The results were generalizable to White female adolescents whose families reported having college-level education and access to tertiary children’s specialty hospitals. We do not know if adolescents with hematologic cancer were less likely to participate in ACP or complete an advance directive than adolescents with solid tumors, which has been found in adults.66 The results of this trial were based on a thorough analysis of the missing data to provide an estimate of end-of-life treatment congruence at 12 months after FACE-TC (eAppendix 1 in Supplement 2; Figure 1).
This randomized clinical trial found that families’ knowledge of their adolescents’ end-of-life treatment preferences was sustained for 1 year after the FACE-TC intervention, suggesting the need for yearly follow-up sessions. Race and ethnicity–based differences in the sustainability of this congruent knowledge reflect the difference in the effect of FACE-TC and require further study. The findings contribute to the when, who, what, and how of pACP with adolescents with cancer.
Accepted for Publication: May 19, 2022.
Published: July 12, 2022. doi:10.1001/jamanetworkopen.2022.20696
Open Access: This is an open access article distributed under the terms of the CC-BY License. © 2022 Needle JS et al. JAMA Network Open.
Corresponding Author: Maureen E. Lyon, PhD, Center for Translational Research/Children’s National Research Institute, Children’s National Hospital, 111 Michigan Ave NW, Washington, DC 20010-2970 (firstname.lastname@example.org).
Author Contributions: Dr Wang and Ms Jiang had full access to all of the data in the study and take responsibility for the integrity of the data and the accuracy of the data analysis.
Concept and design: Needle, Friebert, Baker, Wang, Lyon.
Acquisition, analysis, or interpretation of data: All authors.
Drafting of the manuscript: Needle, Friebert, Grossoehme, Wang, Lyon.
Critical revision of the manuscript for important intellectual content: All authors.
Statistical analysis: Jiang, Wang.
Obtained funding: Lyon.
Administrative, technical, or material support: Needle, Friebert, Thompkins, Grossoehme, Lyon.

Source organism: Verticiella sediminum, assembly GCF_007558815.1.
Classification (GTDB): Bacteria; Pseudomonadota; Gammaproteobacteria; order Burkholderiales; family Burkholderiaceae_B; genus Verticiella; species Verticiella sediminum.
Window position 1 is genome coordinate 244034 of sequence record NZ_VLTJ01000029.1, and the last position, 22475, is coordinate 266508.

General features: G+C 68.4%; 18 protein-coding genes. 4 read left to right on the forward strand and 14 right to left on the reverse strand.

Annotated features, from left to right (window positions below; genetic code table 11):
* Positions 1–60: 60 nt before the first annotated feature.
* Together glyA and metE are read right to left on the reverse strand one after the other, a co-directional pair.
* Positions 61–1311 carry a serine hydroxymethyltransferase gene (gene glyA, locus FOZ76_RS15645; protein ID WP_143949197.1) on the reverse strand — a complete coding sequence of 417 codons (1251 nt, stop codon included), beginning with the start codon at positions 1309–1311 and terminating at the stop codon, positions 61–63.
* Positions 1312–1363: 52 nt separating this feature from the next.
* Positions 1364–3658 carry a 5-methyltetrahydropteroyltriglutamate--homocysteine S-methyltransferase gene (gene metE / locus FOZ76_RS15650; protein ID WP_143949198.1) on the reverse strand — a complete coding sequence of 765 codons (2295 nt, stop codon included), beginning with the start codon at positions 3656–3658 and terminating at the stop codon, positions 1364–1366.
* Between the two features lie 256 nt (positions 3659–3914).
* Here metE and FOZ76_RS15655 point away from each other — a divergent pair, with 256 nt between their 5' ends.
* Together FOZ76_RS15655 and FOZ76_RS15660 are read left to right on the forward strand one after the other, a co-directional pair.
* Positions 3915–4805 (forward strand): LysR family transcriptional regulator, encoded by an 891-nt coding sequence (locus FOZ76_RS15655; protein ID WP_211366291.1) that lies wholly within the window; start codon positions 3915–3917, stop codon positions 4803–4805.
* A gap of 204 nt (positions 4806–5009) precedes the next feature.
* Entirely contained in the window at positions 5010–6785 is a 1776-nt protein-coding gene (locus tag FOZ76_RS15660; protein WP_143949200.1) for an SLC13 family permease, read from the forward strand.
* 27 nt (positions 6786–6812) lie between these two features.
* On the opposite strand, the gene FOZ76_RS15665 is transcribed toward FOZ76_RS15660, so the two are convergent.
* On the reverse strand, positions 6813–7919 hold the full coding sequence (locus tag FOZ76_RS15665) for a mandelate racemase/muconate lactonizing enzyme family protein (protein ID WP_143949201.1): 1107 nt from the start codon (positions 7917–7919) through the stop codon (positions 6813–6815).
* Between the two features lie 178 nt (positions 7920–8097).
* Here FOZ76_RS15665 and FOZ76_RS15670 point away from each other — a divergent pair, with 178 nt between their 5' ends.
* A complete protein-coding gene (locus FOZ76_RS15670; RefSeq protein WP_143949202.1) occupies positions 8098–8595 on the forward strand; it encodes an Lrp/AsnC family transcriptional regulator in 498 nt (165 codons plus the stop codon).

Supervision: Friebert, Thompkins, Grossoehme, Lyon.
Conflict of Interest Disclosures: Dr Lyon reported receiving grants from NINR during the conduct of the study and holding the copyright to the Lyon Family Centered Advance Care Planning Survey. No other disclosures were reported.
Funding/Support: This study was supported by award 5R01 NR015458 from the NIH NINR (Dr Lyon). This research was facilitated by the services and resources provided by grants UL1TR0000075 and UL1RR03198 from the Clinical and Translational Science Institute at Children’s National.
Role of the Funder/Sponsor: The funders had no role in the design and conduct of the study; collection, management, analysis, and interpretation of the data; preparation, review, or approval of the manuscript; and decision to submit the manuscript for publication.
Disclaimer: The content is solely the responsibility of the authors and does not necessarily represent the official views of the NIH.
Data Sharing Statement: See Supplement 3.
Additional Contributions: We are grateful to the adolescents and their families who participated in this study. We also thank the following staff members at Akron Children's Hospital, Children's National Hospital, St Jude Children's Research Hospital, and University of Minnesota Masonic Children's Hospital for their assistance with the intervention and/or data collection: Jessica Livingston, MPH; Susan M. Flesch, CRA; Robin Wilcox, BSN, RN; Jami S. Gattuso, MSN, RN, CPON; Jennifer Zabrowski, AA; Melanie Gattas, CRA, AA; Valerie Shaner, RRT, NPS; Aliana Martinez, PhD; Rachel Jenkins, MA; Elaine Churney, RN; and Kristine Allmendinger-Goertz, CCRC. These individuals received no additional compensation, outside of their usual salary, for their contributions.